Honestly, there never was a “Culture War”, there was a slow abandonment. Limiting the Gospel to a personal plan of Salvation, a focus on personal holiness, a rise in biblical illiteracy, and side-lining of prayer and social engagement in order to form a ‘holy huddle‘ resulted in a removal from prayer in schools, dismantling of the biblical sexual ethic, legitimizing no-fault divorce, legalized abortion, rise of pornography, out-of-control fatherlessness, sexual confusion and legalized euthanasia. All the while Christians are told, “this is not our problem.”

As we see throughout the Bible, God works through His people. Our job is to know him, love him, worship him and be faithful in the moment. We demonstrate our love for God and the Lordship of Christ over our lives by serving him in all areas under his rule (everything – Psalm 24:1).

We cannot retreat from the ideas, institutions, laws, edicts and movements that harm our neighbors and still claim we love our neighbors. If we love God, we will love our neighbors. Christians ought to desire the best for all image-bearers as we bear witness to Christ as Savior and King. We offer hope by pressing into the darkness and chaos not by retreating from it.

Remember, when Christians who bear ‘the light’ retreat inside the walls of the church, the world becomes a very dark place. Christ is King over all domains of society, that means academics, art, music, media, politics, family, government, etc.

Below are some verses to meditate on and below that, a helpful video on Christians and politics.

Philippians 2:15 ESV
That you may be blameless and innocent, children of God without blemish in the midst of a crooked and twisted generation, among whom you shine as lights in the world,

Matthew 13:43 ESV
Then the righteous will shine like the sun in the kingdom of their Father. He who has ears, let him hear.

2 Corinthians 4:6 ESV
For God, who said, “Let light shine out of darkness,” has shone in our hearts to give the light of the knowledge of the glory of God in the face of Jesus Christ.

*This is a personal blog. The opinions expressed here do not necessarily represent those of my employer or my church. The opinions of expressed by guest authors and commenters do not necessarily represent my opinions.

How The Mighty Fall – A Primer for Successful Leadership

“Every institution, no matter how great, is vulnerable to decline.” – Jim Collins
As leaders of families, teams, companies, platoons, churches or any organization, learning what NOT to do is just as important as learning what to do.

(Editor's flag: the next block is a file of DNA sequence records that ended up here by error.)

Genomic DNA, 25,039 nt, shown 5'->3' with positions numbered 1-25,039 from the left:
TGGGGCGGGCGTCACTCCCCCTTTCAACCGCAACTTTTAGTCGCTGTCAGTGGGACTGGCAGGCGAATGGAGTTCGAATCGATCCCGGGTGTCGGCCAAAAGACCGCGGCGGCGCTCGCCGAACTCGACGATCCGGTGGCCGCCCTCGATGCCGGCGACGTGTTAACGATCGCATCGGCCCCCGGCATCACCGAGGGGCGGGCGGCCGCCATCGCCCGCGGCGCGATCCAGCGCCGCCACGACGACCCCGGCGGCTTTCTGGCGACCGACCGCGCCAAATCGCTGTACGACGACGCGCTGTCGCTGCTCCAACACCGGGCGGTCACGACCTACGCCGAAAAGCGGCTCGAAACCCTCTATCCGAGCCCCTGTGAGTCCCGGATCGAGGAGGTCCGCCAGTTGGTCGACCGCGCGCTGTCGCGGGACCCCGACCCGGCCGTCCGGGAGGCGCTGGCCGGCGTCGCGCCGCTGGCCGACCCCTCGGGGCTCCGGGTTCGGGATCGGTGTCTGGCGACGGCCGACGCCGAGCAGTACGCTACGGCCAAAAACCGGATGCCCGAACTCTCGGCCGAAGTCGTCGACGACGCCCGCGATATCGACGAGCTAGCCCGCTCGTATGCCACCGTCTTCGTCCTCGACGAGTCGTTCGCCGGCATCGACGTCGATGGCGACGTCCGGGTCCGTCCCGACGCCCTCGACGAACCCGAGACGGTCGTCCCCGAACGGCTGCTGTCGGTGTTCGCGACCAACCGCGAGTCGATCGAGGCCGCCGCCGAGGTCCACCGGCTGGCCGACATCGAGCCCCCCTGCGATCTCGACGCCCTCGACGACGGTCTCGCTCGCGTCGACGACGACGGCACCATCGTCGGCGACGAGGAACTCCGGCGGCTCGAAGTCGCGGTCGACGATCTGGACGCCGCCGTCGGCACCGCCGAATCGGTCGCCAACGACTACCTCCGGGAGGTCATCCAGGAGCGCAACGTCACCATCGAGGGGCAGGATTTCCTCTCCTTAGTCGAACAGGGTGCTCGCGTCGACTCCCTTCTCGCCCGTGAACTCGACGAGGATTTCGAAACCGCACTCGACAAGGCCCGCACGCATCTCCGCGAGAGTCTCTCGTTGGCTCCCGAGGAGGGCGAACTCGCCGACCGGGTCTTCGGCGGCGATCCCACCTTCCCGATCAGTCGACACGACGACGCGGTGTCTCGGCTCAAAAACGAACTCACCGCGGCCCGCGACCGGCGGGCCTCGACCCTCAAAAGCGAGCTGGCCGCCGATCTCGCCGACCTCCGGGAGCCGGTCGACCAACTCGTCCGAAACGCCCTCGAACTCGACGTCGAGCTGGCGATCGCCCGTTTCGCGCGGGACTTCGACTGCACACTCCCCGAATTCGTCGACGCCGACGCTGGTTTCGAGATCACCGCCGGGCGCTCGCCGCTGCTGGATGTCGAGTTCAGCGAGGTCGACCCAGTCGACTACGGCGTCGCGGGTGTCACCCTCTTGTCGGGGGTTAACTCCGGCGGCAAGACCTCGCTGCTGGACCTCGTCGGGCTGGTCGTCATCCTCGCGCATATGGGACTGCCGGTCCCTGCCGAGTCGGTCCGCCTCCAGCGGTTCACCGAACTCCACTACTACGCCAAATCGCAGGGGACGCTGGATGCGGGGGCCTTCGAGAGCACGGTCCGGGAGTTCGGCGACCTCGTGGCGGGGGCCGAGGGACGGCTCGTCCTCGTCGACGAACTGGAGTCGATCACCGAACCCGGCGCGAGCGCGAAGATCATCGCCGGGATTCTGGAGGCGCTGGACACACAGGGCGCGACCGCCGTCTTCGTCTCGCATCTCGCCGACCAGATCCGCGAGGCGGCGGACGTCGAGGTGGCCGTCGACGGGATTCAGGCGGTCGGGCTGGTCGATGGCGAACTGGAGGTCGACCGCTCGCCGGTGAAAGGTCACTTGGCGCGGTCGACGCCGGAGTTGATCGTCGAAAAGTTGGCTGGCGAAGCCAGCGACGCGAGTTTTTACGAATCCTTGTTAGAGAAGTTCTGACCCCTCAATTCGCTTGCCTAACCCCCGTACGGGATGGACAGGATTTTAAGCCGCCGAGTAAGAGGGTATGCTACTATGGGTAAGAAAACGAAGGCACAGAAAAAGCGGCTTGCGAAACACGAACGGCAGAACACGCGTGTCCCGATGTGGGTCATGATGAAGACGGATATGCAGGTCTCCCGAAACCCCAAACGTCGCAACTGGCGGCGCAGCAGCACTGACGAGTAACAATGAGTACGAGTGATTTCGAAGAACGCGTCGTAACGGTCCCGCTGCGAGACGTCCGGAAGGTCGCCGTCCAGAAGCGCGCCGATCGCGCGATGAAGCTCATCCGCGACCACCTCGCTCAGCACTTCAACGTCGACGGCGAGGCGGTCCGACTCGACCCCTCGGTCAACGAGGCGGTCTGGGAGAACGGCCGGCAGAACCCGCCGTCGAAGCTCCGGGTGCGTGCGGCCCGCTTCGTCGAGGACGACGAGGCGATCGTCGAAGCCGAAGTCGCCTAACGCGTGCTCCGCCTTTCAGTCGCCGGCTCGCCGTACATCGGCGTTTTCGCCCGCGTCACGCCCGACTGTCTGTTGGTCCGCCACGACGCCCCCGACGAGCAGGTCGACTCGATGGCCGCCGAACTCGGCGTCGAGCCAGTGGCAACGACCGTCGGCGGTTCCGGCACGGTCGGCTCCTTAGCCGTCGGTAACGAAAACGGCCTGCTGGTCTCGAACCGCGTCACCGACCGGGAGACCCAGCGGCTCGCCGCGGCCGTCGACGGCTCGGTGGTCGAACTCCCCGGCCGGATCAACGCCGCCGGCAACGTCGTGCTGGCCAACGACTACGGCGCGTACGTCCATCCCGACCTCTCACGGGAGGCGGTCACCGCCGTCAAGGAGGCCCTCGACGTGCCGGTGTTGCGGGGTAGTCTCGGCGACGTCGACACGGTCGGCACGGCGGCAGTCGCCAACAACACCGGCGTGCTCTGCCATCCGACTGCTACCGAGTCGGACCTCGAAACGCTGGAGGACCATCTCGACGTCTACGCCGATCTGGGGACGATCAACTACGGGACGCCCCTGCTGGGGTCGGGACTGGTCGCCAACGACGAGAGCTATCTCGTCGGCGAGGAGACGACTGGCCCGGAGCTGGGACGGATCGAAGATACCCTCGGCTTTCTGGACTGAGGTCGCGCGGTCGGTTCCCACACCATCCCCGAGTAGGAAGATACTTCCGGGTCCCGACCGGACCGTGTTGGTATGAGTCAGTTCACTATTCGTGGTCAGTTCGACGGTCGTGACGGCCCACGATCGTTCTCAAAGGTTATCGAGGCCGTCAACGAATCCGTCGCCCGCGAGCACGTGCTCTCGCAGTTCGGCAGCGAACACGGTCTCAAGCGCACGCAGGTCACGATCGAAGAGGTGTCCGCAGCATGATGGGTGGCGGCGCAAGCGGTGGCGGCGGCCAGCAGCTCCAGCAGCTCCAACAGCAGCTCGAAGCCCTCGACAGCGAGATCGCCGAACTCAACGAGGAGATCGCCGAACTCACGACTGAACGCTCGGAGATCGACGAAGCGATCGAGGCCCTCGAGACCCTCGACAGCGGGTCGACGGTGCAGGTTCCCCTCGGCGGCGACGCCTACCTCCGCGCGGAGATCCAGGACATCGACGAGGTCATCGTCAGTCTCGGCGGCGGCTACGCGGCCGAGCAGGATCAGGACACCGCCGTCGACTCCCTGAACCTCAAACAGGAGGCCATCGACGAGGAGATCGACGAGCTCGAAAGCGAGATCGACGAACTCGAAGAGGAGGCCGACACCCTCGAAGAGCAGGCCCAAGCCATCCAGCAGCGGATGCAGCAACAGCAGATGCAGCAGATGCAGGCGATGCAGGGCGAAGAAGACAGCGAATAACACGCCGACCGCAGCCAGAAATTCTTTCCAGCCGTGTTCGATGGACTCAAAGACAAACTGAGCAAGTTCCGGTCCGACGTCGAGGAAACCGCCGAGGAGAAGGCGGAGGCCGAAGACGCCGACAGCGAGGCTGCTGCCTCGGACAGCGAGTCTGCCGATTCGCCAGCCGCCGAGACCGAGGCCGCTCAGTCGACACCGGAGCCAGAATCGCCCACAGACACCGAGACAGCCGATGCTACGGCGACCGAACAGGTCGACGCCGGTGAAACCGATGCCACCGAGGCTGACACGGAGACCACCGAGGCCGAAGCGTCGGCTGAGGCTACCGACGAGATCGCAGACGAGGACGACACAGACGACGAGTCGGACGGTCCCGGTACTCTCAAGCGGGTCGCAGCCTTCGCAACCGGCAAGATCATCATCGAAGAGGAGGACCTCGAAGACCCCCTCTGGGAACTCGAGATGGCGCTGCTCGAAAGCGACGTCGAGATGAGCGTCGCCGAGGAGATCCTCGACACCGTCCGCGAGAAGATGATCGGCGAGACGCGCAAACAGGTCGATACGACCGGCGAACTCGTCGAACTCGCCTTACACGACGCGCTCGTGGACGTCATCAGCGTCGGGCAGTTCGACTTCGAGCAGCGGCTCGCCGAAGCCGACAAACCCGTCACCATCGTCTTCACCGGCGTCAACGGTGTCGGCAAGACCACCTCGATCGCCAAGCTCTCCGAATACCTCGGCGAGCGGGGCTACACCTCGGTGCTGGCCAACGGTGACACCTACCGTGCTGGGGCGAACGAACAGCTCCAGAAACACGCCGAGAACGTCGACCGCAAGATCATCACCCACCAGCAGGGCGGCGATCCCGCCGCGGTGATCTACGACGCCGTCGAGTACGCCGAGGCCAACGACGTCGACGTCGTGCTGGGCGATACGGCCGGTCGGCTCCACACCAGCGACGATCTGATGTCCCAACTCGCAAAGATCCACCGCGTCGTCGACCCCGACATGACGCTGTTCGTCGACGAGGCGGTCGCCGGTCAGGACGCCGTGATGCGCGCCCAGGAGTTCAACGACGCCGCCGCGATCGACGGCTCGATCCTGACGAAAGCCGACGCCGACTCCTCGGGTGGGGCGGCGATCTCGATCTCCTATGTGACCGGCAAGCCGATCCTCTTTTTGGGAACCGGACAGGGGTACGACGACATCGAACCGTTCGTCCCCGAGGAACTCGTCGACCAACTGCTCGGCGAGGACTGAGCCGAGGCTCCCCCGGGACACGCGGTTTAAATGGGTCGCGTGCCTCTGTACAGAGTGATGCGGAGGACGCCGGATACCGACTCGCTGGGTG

“Every institution, no matter how great, is vulnerable to decline”

– Jim Collins

In 2009, Dave Ramsey and his team gifted me with a small library of leadership books. One stood out from the rest. If you walk into my home office or my office at the church or search my backpack, there is a high probability you’ll find a Bible and this one small book.

Fast forward to 2016.

I was in a conference room in Dallas with Dave Ramsey, Patrick Lencioni, Seth Godin, George W. Bush, and Jim Collins. I put a question to Jim Collins (bestselling author and speaker). “Jim, what is the best book you have written to date?” I fully expected him to reply, “Built to Last” or “Good to Great.” Both are excellent books. However, I was surprised by his answer. He replied without hesitation, “The best book I’ve written is a little book entitled “How the Mighty Fall” (2009).” Jim went on to explain that if we don’t know why and how great organizations fall, we won’t know how to make a good organization into a great organization.

As leaders of families, teams, companies, platoons, churches or any organization, learning what NOT to do is just as important as learning what to do.

Failure as a Favorite Teacher
I have a long list of failures and mistakes I’ve made in business, ministry and leadership. I call them my “playbook of what NOT to do’s.” I joke with people and say, “If you learn from all of MY mistakes and failures, you will be successful!” Failure is a better teacher than success. Just as pain is a better teacher than pleasure.

“How The Mighty Fall and Why Some Companies Never Give In” is a primer to understanding how to be a good leader of any group of people, whether a Fortune 100 Company or your family. Even when we read our Bibles, it is replete with stories of failure. Each with its own lesson to teach us in our own historical moment.
Click on chart images in this post to open in a new window and enlarge and/or download if you wish.

Pride (hubris) always marks the beginning of the fall
Proverbs 16:18 clearly states, “Pride goes before destruction, and a haughty spirit before a fall.” This is true of individuals and organizations. Arrogance in the face of problems is incapable of seeing them in the first place. Pride blinds us to the truth. Past success does not promise future success. Failure to cultivate and renew the soils of traditions, values and competencies that led to initial success will create conditions for failure. When leaders replace “why” with “what” questions, they miss the opportunity for deeper reflection and basic understanding of why the organization was successful in the first place.

Most important of all is what Collins calls a “decline in learning orientation.”

Leaders lose the inquisitiveness and learning orientation that mark those truly great individuals who, no matter how successful they become, maintain a learning curve as steep as when they first began their careers.” (Jim Collins, p. 43).